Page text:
Joking? Who could joke about such heresy? My blonde-haired, blue-eyed, American flag-wavin' Lord & Savior will strike down upon thee with great vengeance and fuuuurious anger! (Right after he finishes watching NASCAR)
Don't forget that since our Lord and Savior must have more strongly supported the southeastern United States of 'Merica, the bible conveniently omits that he REALLY fed the masses using five slabs of cornbread and two fillets of fried catfish!
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  #16  
Old 20 May 2007, 04:11 AM
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I must confess that of all the images of Jesus I have seen, I honestly don't recall him ever being blond - he's always got some variant of brown hair, usually medium to dark brown. I'm sure I've probably seen a blond Jesus before, but it's so rare that it's hardly what I picture in my mind when I think of Jesus.
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  #17  
Old 20 May 2007, 10:01 AM
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Quote:
Originally Posted by Rabbititus View Post
I must confess that of all the images of Jesus I have seen, I honestly don't recall him ever being blond - he's always got some variant of brown hair, usually medium to dark brown. I'm sure I've probably seen a blond Jesus before, but it's so rare that it's hardly what I picture in my mind when I think of Jesus.
The comment about Jesus being "blonde" is just a joke. Nobody shows him as blonde, because it's completely ridiculous and nearly impossible considering what his ethnicity would have been.

The joke is that Americans have sort of "adopted" Jesus as their "homeboy" () and consider him to be as much a part of the American culture as hot dogs and apple pie! Jesus and white, conservative America are pretty intertwined in the minds of far too many people. There's no good reason Jesus should be portrayed as white, he lived in the freaking Middle East. But Americans getting their blessings from a nonwhite savior? Preposterous!

So, in the spirit of fun, we've taken the logic a few steps farther.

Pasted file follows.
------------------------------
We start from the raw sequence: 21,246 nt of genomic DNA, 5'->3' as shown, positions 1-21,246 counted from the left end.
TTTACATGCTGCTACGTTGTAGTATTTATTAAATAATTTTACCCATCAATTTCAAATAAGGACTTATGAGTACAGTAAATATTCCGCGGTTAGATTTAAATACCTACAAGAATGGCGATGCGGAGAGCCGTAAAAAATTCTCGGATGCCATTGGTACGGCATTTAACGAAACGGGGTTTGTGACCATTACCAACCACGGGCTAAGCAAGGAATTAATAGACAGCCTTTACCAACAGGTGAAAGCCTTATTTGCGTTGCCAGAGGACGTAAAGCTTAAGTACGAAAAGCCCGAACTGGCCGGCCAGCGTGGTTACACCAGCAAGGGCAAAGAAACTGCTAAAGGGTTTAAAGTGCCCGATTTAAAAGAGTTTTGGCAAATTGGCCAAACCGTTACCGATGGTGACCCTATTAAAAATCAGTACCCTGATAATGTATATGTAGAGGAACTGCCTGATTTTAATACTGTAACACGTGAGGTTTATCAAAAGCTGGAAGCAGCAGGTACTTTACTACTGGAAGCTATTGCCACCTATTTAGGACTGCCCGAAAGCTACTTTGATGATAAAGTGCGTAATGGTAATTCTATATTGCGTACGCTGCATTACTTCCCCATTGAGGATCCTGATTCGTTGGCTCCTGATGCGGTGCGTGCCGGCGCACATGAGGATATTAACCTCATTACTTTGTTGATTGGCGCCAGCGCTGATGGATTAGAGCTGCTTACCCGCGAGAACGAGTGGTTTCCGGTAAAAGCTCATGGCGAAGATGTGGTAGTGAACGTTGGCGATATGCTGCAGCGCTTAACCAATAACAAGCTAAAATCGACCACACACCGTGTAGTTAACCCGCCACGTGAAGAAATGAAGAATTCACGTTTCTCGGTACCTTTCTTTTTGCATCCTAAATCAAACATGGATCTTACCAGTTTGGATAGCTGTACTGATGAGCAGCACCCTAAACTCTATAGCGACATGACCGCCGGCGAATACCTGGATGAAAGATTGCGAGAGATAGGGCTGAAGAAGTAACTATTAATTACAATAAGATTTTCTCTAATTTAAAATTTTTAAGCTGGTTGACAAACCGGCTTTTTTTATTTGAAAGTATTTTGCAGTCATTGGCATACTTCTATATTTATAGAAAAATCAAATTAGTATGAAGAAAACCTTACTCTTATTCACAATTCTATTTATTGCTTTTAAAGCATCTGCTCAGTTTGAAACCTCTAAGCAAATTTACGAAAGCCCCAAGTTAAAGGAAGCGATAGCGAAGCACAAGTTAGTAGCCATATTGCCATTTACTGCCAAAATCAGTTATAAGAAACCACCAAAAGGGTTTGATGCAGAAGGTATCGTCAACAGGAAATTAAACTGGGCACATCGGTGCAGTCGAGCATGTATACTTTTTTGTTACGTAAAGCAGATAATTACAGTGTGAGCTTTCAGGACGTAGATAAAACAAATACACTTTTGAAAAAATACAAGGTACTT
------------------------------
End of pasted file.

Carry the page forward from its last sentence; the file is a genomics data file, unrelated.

ETA: In fairness, the trend of a white Jesus did start before Americans. They just ran with it.
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  #18  
Old 20 May 2007, 01:03 PM
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What I recall of what I've been told is that Greek was the language of learned people and scholars. (thus Luke and Paul spoke Greek, yes.) Latin was the vulgar language of soldiers. Educated Romans would have spoken Greek.

Jesus probably spoke Aramaic, which would have been the common language of Jews, and possibly also Greek.

That's the way I understood it.
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  #19  
Old 20 May 2007, 06:26 PM
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Quote:
Originally Posted by Miss Mouse View Post
The comment about Jesus being "blonde" is just a joke. Nobody shows him as blonde, because it's completely ridiculous and nearly impossible considering what his ethnicity would have been.
You're kidding, right?



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  #20  
Old 20 May 2007, 06:47 PM
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Quote:
Originally Posted by Zakor View Post
You're kidding, right?



Maybe we have a failure to communicate but that doesn't look blond to me. That is the traditional white Jesus with brown hair.

Blond
ETA: I didn't notice the heart on the first picture flashing at first. Ewww how very creepy.
P&LL, Syl